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This is the example I'm working on:

    let test =
  [("Andy", ["d"; "a"; "d"; "c"; "b"; "d"; "c"; "a"; "a"; "c"; "a"; "d"; "a"; "a"; "d"; "e"]);
   ("Harry", ["b"; "d"; "c"; "b"; "c"; "b"; "a"; "a"; "d"; "b"; "d"; "d"; "a"; "c"; "b"; "e"]);

let answers = ["b"; "a"; "a"; "c"; "d"; "d"; "c"; "a"; "a"; "d"; "a"; "d"; "a"; "a"; "d"; "e"]);

I'm trying to use list.map to compare each persons test and determine how many answers they got right. Any help would be appreciated.

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Why do you want to use the map-function? The result should be a number for each person in which case reduce or fold seems more appropriate. –  Christian Feb 22 '13 at 12:51
    
I've given up on using list.map and now am using a loop. (fun counter pupilChoice correctAnswer -> if pupilChoice = correctAnswer then counter + 1 else counter) I can get that far before I start running into problems. I know I need to do a do loop before that to run through all the answers. –  user2099345 Feb 22 '13 at 13:11
    
You don't need loops. Lee's answer works perfectly. –  Aryadev Feb 22 '13 at 13:19

3 Answers 3

I would create a function to calculate the score given a list of answers and the correct answers, then apply that to each tuple in your list:

let getScore ans correct = List.map2 (=) ans correct |> List.filter id |> List.length
let getCorrect l = l |> List.map (fun (name, ans) -> (name, getScore ans answers))
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1  
+1 Nice solution. You could even make answers local to getScore and use function composition to shorten it a bit (example on pastebin). –  Daniel Feb 22 '13 at 16:00

This should do the trick:

let test =
  [("Andy", ["d"; "a"; "d"; "c"; "b"; "d"; "c"; "a"; "a"; "c"; "a"; "d"; "a"; "a"; "d"; "e"]);
   ("Harry", ["b"; "d"; "c"; "b"; "c"; "b"; "a"; "a"; "d"; "b"; "d"; "d"; "a"; "c"; "b"; "e"]); ]

let answerKey = ["b"; "a"; "a"; "c"; "d"; "d"; "c"; "a"; "a"; "d"; "a"; "d"; "a"; "a"; "d"; "e"];

let score answerKey answers =
    List.zip answerKey answers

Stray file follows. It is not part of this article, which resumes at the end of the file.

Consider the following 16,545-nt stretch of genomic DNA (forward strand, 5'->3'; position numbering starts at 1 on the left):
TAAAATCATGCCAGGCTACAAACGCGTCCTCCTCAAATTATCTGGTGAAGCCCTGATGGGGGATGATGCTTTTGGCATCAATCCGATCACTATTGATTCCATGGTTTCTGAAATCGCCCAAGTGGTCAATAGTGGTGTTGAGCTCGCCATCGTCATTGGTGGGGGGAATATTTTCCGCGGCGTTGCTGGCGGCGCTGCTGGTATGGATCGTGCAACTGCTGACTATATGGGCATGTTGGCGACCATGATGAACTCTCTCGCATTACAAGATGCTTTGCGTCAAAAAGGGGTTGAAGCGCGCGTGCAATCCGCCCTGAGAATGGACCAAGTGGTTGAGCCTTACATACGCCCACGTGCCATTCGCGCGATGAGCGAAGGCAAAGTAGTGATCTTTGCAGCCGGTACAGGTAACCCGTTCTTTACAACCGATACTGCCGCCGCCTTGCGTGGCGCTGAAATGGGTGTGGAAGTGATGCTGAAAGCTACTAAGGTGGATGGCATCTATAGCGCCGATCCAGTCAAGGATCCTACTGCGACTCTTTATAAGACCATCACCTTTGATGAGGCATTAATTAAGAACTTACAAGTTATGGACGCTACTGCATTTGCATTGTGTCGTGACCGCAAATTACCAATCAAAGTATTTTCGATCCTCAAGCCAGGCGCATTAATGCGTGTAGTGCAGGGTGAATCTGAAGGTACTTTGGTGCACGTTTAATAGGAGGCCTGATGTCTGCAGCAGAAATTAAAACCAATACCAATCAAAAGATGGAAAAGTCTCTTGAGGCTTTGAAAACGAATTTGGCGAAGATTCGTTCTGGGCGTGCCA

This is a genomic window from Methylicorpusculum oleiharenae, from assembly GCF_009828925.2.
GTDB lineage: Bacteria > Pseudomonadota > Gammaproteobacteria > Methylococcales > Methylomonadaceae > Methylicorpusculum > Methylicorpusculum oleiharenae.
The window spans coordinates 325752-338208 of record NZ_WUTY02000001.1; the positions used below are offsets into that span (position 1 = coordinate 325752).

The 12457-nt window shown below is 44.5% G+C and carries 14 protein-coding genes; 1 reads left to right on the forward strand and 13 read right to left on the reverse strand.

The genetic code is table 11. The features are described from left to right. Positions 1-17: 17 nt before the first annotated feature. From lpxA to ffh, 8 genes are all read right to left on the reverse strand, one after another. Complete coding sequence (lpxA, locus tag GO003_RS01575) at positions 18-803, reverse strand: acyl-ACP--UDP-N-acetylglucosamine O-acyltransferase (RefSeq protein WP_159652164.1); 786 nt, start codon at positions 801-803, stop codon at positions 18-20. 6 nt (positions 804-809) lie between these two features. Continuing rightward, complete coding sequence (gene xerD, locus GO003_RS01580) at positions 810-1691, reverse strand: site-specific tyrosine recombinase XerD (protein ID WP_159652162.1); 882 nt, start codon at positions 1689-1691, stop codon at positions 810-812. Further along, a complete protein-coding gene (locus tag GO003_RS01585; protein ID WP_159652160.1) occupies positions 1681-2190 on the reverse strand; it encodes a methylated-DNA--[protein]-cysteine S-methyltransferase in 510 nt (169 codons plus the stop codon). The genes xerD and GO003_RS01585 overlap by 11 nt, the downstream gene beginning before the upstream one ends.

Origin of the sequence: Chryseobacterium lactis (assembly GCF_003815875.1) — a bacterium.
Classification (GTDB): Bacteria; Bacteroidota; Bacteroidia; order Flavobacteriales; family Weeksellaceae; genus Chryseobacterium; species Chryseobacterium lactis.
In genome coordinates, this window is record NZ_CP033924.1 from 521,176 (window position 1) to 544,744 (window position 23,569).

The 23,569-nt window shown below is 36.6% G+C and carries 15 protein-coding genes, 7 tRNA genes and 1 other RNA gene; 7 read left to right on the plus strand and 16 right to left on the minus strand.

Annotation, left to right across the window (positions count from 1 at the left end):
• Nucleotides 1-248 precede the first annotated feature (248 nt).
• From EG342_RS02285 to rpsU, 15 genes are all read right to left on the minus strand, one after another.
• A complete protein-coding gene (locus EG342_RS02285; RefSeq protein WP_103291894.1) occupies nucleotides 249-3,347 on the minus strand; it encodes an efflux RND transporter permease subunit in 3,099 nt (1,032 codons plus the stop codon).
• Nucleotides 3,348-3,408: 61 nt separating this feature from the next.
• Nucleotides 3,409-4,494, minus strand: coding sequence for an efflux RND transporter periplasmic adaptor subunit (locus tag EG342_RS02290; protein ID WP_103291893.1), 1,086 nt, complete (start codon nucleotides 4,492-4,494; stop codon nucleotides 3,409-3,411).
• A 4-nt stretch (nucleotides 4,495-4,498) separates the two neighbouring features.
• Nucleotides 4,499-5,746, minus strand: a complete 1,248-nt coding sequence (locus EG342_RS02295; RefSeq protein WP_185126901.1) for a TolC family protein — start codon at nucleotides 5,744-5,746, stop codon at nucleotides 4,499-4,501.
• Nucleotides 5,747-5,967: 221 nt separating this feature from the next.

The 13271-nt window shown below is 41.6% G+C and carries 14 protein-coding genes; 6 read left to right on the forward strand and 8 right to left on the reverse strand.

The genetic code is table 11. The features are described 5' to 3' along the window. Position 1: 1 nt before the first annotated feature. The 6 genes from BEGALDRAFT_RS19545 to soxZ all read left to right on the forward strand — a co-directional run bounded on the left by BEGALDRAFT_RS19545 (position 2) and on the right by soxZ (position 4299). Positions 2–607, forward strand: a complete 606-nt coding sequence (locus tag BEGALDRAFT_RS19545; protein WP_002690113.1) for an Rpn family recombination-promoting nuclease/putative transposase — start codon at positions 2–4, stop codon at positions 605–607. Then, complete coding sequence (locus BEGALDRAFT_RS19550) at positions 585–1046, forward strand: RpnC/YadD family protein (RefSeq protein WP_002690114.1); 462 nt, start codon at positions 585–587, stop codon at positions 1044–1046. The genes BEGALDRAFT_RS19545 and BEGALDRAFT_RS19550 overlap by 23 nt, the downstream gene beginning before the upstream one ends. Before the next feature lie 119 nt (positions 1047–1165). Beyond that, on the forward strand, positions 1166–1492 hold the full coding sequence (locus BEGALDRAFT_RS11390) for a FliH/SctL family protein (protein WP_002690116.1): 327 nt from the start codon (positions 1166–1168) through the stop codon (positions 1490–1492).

|> List.sumBy (fun (key, answer) ->
        if key = answer then 1 else 0)

let results =
    test
    |> List.map (fun (name, answers) ->
        name, score answerKey answers)

If you put this into F# Interactive, the results will be:

val results : (string * int) list = [("Andy", 12); ("Harry", 5)]
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Expanding a little bit with getting both good and wrong answer count this will work...

First map the results to handle each individual scorelist. Then fold2 with the correct awnserlist to find matches (you could use a simple if then here). I count the number of good and wrong answers in a tuple. The show function does a simple iter to get the fist and second item from the tuple and then printf the values.

   let scores results corr = 
    results
    |> List.map ( 
        fun (name, score) -> 
            (name, List.fold2 (
                fun s rhs lhs ->  
                    match s with
                    | (good, wrong) when rhs=lhs -> ( good + 1 , wrong) 
                    | (good, wrong) -> ( good, wrong + 1)
                                ) (0, 0) score corr
            ) 
        )


let show scorelist = 
scorelist
|> List.iter 
    ( fun i -> 
         match i with
         | (name, score) -> 
            match score with
            | (good, wrong) ->
                    printf "%s correct: %d wrong: %d \r\n" 
                     name
                     good 
                     wrong
     )

run from F# interactive:

show (scores test answers);;
Andy correct: 12 wrong: 4 
Harry correct: 5 wrong: 11 
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